Review: ‘Nandor Fodor And The Talking Mongoose’

Simon Pegg's Newest Oddball Film Pushes All The Right Buttons

Simon Pegg is dabbling back into the paranormal in his latest film Nandor Fodor And The Talking Mongoose. Pegg takes on the role of Fodor himself – a Hungarian who was a leading researcher of Parapsychology in the 1930s and 40s. One of Fodor’s greatest career achievements was writing the Encyclopedia of Psychic Science. Fodor began to shift to a more psychoanalytic view of paranormal and psychic phenomena. It was around this time when Fodor got wind of Gef (voiced by Neil Gaiman).

Dr. Harry Price (Christopher Lloyd), a psychic researcher and colleague of Fodor, reaches out to let him know about Gef. The Irvings, a prominent family who lived at Cashen’s Gap on the Isle of Man, claim that a talking mongoose named Gef lives at their home. After some understandable skepticism, Fodor and his assistant Anne (Minnie Driver), decide to venture out in an attempt to meet Gef. Mr. Irving (Tim Downie), Mrs. Irving (Ruth Connell), daughter Voirrey (Jessica Balmer), and hand Errol (Gary Beadle) welcome Fodor and Anne to Cashen’s Gap. Pushing aside his doubt and suspicions, Fodor prepares to meet the infamous Gef – if Gef is up to it of course.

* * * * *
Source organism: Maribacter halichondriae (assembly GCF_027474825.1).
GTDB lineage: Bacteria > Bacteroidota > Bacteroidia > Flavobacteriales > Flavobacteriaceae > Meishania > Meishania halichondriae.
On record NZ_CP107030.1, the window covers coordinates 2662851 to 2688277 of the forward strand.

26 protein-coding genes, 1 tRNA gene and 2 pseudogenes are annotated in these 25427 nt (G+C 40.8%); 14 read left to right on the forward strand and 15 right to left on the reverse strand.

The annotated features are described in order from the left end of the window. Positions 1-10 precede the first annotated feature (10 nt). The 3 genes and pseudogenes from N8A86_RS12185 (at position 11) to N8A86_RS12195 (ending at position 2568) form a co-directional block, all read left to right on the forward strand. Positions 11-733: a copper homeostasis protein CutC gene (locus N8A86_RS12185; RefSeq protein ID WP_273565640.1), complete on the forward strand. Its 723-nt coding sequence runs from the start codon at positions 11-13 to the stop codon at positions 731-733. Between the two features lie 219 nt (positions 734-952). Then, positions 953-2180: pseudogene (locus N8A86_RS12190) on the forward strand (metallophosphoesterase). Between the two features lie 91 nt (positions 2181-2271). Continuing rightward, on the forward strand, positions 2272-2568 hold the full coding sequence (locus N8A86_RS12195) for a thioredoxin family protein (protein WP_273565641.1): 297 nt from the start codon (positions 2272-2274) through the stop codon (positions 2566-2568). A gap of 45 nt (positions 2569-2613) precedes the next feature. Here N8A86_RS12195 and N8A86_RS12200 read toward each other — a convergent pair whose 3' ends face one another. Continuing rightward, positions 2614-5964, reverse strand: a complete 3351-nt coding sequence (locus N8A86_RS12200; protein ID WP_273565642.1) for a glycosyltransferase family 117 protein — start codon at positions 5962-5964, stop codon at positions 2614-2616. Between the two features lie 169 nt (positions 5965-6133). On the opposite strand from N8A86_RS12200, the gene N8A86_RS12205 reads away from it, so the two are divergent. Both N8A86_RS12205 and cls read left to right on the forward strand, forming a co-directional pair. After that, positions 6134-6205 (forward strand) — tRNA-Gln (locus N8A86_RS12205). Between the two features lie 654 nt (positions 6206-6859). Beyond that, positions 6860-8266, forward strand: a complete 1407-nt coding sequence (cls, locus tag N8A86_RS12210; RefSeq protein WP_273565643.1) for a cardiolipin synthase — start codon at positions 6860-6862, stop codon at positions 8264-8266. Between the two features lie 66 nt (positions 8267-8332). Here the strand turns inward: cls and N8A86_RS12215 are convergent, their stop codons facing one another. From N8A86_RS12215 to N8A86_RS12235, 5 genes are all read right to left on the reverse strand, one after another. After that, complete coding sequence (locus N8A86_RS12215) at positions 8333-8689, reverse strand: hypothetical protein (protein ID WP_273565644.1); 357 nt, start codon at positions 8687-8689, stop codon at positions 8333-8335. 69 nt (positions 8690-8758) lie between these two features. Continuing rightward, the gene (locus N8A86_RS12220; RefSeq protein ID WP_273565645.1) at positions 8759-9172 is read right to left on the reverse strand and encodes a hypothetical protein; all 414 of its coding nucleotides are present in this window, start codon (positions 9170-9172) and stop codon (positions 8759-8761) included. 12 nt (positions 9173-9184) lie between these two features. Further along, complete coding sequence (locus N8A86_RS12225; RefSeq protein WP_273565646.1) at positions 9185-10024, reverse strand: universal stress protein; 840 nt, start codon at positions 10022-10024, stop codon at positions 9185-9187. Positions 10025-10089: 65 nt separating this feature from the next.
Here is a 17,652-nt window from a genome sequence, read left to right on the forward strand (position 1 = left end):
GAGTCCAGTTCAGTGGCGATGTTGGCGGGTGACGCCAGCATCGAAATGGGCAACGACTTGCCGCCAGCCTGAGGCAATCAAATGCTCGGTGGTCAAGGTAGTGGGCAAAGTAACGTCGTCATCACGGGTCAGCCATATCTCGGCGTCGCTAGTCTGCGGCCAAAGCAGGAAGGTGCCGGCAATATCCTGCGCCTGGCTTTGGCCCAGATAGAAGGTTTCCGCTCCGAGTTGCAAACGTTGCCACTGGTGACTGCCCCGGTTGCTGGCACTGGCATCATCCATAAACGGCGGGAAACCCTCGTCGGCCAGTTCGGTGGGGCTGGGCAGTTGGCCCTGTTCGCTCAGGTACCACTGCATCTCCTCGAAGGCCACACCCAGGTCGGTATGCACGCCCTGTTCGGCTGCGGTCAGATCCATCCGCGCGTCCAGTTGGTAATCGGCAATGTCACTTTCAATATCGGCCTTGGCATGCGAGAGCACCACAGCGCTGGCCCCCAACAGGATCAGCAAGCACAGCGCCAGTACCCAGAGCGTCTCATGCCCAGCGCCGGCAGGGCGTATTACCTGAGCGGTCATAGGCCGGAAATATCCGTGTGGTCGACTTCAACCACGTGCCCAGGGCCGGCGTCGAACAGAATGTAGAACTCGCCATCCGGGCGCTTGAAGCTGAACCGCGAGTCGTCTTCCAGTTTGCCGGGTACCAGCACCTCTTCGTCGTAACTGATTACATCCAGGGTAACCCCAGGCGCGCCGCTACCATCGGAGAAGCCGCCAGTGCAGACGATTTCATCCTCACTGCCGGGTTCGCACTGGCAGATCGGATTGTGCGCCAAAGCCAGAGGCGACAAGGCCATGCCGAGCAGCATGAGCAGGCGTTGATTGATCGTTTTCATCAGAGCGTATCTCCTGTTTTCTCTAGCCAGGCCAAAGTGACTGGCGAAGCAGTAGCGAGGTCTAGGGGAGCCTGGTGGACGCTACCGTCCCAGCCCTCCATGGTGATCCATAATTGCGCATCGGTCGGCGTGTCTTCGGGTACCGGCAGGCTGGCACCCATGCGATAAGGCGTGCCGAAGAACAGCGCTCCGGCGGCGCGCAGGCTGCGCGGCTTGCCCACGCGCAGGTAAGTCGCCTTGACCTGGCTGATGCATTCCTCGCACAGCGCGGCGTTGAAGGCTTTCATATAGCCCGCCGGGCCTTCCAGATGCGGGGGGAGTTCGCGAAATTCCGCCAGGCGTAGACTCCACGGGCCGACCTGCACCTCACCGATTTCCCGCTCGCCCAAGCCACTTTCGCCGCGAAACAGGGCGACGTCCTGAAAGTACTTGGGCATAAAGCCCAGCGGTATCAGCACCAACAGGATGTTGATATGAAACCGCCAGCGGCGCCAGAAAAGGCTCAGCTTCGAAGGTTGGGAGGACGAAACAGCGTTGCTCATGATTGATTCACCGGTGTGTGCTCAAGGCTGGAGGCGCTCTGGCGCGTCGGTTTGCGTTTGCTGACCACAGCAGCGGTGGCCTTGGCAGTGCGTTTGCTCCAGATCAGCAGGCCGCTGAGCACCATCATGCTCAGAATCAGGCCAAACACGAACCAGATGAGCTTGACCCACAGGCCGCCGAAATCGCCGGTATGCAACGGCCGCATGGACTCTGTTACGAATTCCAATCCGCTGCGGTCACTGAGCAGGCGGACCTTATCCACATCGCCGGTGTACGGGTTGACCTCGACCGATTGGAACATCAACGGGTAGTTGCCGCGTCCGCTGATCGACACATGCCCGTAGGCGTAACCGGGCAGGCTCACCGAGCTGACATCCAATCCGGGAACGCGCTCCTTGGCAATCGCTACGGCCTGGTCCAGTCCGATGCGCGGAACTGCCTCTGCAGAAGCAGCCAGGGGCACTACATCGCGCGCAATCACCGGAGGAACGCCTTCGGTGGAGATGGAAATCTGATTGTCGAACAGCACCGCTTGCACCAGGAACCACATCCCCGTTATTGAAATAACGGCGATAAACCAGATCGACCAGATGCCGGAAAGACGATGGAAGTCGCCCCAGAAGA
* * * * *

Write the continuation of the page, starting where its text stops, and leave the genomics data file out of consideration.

Adam Sigal both wrote and directed Nandor Fodor And The Talking Mongoose. This is typical for him as he has both penned and directed a majority of the projects he has been a part of. Sigal’s script is incredibly witty and thought provoking. The humor is at times subtle, but still hilarious. The film has a very limited cast, but they shine in bringing Sigal’s script to life. Driver and Pegg stand out and their onscreen chemistry is truly delightful. Everyone seemed to be really enjoying themselves and that translated onscreen. Pegg is fantastic and drives the film forward. His mannerisms and facial expressions land perfectly and truly add to scenes throughout the film.

Sigal creates an enjoyable atmosphere in Nandor Fodor And The Talking Mongoose. The film is full of interesting framing and shot selection. In addition, Sigal’s use of light and smoke to highlight characters adds to the mystic aura of the source material. The perfectly executed flashbacks and cutscenes provide a touch of uniqueness and character to the film. Nandor Fodor And The Talking Mongoose will not be for everyone. It is heavily dialogue driven which may not resonate with some. In a world with more blockbusters and sequels than ever, Nandor Fodor And The Talking Mongoose is a breath of fresh air. History is full of absurd and off-the-wall stories. It was a pleasure to see one come to light in Nandor Fodor And The Talking Mongoose.

Nandor Fodor and the Talking Mongoose is in theaters now.